Art review: Tatton Park Biennial 2012
The third edition of the Tatton Park Biennial takes as its theme ‘Flights of Fancy’. Rob Allen assesses the artists’ attempts to achieve the impossible.
The Tatton Biennial is not known for understatement and this year’s is no different. Fifteen artists seek to challenge the serenity and scale of the Tatton Park estate, with its 50 acres of landscaped gardens, Neo-Classical mansion and vast deer park. What better way, then, for an artist to interrupt the fusty, conservative environment of a stately home, than by putting the fuselage of an airliner on the driveway?
Juneau Projects’ ‘Gleaners of the Infocalypse’ imagines a post-apocalyptic world inhabited by two unseen artists who have set up studio in the disembowelled aircraft. The tail is painted with the image of a deer, whilst inside strange artefacts denote the odd, cult-like existence of the squatters. Although impressive in its ambition, much like Dinu Li’s crashed UFO a few yards away, such works exist as capsules of thought. They self-consciously contain their ideas in a shell and keep their relationship to the park and the Biennial a less accessible secret.
What better way for an artist to interrupt the fusty environment of a stately home, than by putting the fuselage of an airliner on the driveway?
The contributions of Simon Faithfull and David Cotterrell are also presented in enclosed spaces, the former a shipping container, the latter an uncomfortable plastic arena that feels like being in an upturned wheelie bin. Cotterrell presents a broadcast of radio waves sent to the nearby Jodrell Bank radio telescope, while Faithfull shows a mesmeric film of a commuter going through the routine, unchallenged by raging flames aboard a plane. Both are awkwardly out of place, the visual stimuli inside less stimulating than the beauty of the gardens outside. On the other hand, Charbel Ackermann’s audio-visual piece, ‘Dead Cat’, is startlingly effective whether you see the work or not – a quiet stroll is interrupted by unexpected ambient sounds.
The brasher forms of art don’t make the Biennial breath taking, but gentler ideas on a large scale achieve greater feats. The giant, floating orbs of ‘Pont de Singe’ by Olivier Grossetête responds to the environment quite literally, as the three helium-filled spheres clatter around in the breeze – or hover calmly in lesser gusts – to suspend an endless bridge that droops lifelessly below. It is a Lewis Carroll vision in Tatton’s Alice in Wonderland setting, appearing as both folly and mesmerising focal point.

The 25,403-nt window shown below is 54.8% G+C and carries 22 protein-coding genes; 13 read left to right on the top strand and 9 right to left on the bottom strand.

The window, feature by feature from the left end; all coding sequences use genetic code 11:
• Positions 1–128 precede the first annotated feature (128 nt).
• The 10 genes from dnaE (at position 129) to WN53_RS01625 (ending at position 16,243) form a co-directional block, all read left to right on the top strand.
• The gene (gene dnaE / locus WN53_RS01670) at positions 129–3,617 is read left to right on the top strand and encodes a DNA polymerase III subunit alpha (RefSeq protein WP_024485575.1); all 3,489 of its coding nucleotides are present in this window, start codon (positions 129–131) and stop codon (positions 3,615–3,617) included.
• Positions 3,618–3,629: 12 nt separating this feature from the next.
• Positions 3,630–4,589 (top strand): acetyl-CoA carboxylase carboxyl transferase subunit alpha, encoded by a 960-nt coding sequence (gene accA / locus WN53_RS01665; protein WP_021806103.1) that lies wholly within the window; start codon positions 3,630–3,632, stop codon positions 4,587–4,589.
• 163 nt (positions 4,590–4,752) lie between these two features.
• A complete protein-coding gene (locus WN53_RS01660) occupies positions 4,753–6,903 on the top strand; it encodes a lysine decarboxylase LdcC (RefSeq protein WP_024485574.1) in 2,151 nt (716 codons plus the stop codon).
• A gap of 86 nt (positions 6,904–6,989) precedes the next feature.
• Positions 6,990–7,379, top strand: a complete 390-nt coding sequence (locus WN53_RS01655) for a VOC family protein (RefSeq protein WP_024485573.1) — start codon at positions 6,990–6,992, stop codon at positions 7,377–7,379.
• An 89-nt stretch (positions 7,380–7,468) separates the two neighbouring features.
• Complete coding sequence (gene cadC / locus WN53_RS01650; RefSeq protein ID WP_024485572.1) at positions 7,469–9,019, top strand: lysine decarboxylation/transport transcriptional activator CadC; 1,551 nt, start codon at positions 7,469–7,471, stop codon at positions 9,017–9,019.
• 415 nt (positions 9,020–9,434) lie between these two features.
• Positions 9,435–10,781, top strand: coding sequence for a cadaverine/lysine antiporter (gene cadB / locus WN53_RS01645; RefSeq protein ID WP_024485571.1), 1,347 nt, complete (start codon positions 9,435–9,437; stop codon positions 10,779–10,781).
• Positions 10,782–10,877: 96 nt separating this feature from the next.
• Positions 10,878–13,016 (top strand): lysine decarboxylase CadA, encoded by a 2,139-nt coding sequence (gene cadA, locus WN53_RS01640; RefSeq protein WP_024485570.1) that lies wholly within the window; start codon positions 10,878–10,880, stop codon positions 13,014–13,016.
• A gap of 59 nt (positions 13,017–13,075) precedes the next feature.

The Biennial’s theme this year is ‘Flights of Fancy’, and reflects on nature, the park’s proximity to Manchester Airport and military history, and like Grossetête, Hilary Jack has grasped the brief with both hands. She has created ‘Empty Nest’, a giant rook’s nest that allows visitors to stand amongst twigs and twine, surveying the gardens from a superior height. There is deeper inspiration at play, of childless mansion tenants and superstition, but the warmth and peace to be found in a human-sized bird’s nest is oddly affecting without needing further reading.
A black mini-van, dumped unceremoniously on the lawn with a glider strapped to the roof, comes courtesy of Manchester design and art cooperative, Ultimate Holding Company, winners of the Cheshire Recent Open Graduate Competition. ‘The Cartland Institute for Romantic Research’ is a wonderful challenge to the conservatism and pomposity that might otherwise pervade seats of entitlement such as Tatton. Reminiscent of a mobile bordello parked in a layby, Cartland’s books are read aloud in the van’s gaudy interior, recalling her role in late-nineties politics as the architect of ‘Back to Basics’ and poking fun both at her flimsy, romantic literature and paper-thin moral crusading.
Much of the indoor work seems to struggle with its surroundings this time around, after the successes of previous Biennials, although there are moments to saviour. Aura Satz has worked with Tatton’s musical past to produce a new, ethereal soundtrack and almost forensic inspection of Tatton’s artefacts, while Tessa Farmer’s gruesome ‘Cosmic Cloud’ presents rats, mice and human detritus in orbit. The best of the work, however, is to be found outdoors, where art works best as it fumbles with nature.
Tatton Park Biennial 2012 continues until 30th September. tattonparkbiennial.org
Images: Juneau Projects; Olivier Grossetête; Ultimate Holding Company; Hilary Jack; Tessa Farmer; Dinu Li; David Cotterrell